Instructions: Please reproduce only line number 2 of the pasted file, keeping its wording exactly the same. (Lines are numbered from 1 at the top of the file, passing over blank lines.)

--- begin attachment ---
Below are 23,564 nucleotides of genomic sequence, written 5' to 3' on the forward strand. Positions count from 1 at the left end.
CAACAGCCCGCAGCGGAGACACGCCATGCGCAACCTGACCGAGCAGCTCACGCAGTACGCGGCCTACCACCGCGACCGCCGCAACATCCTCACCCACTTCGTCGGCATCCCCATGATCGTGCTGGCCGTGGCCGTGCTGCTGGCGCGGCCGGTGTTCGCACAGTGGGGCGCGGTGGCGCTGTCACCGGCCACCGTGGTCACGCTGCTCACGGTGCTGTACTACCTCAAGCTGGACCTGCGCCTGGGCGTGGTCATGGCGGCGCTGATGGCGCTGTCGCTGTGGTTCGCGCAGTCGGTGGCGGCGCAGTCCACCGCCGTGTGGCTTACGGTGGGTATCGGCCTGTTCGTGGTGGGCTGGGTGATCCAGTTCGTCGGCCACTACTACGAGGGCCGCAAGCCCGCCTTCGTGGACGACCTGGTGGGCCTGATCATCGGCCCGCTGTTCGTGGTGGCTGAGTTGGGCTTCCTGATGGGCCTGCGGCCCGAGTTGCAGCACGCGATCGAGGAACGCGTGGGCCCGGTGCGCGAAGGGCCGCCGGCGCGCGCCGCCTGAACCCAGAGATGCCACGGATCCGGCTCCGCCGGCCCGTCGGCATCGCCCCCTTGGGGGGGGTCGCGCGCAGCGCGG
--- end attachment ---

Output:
CAACAGCCCGCAGCGGAGACACGCCATGCGCAACCTGACCGAGCAGCTCACGCAGTACGCGGCCTACCACCGCGACCGCCGCAACATCCTCACCCACTTCGTCGGCATCCCCATGATCGTGCTGGCCGTGGCCGTGCTGCTGGCGCGGCCGGTGTTCGCACAGTGGGGCGCGGTGGCGCTGTCACCGGCCACCGTGGTCACGCTGCTCACGGTGCTGTACTACCTCAAGCTGGACCTGCGCCTGGGCGTGGTCATGGCGGCGCTGATGGCGCTGTCGCTGTGGTTCGCGCAGTCGGTGGCGGCGCAGTCCACCGCCGTGTGGCTTACGGTGGGTATCGGCCTGTTCGTGGTGGGCTGGGTGATCCAGTTCGTCGGCCACTACTACGAGGGCCGCAAGCCCGCCTTCGTGGACGACCTGGTGGGCCTGATCATCGGCCCGCTGTTCGTGGTGGCTGAGTTGGGCTTCCTGATGGGCCTGCGGCCCGAGTTGCAGCACGCGATCGAGGAACGCGTGGGCCCGGTGCGCGAAGGGCCGCCGGCGCGCGCCGCCTGAACCCAGAGATGCCACGGATCCGGCTCCGCCGGCCCGTCGGCATCGCCCCCTTGGGGGGGGTCGCGCGCAGCGCGG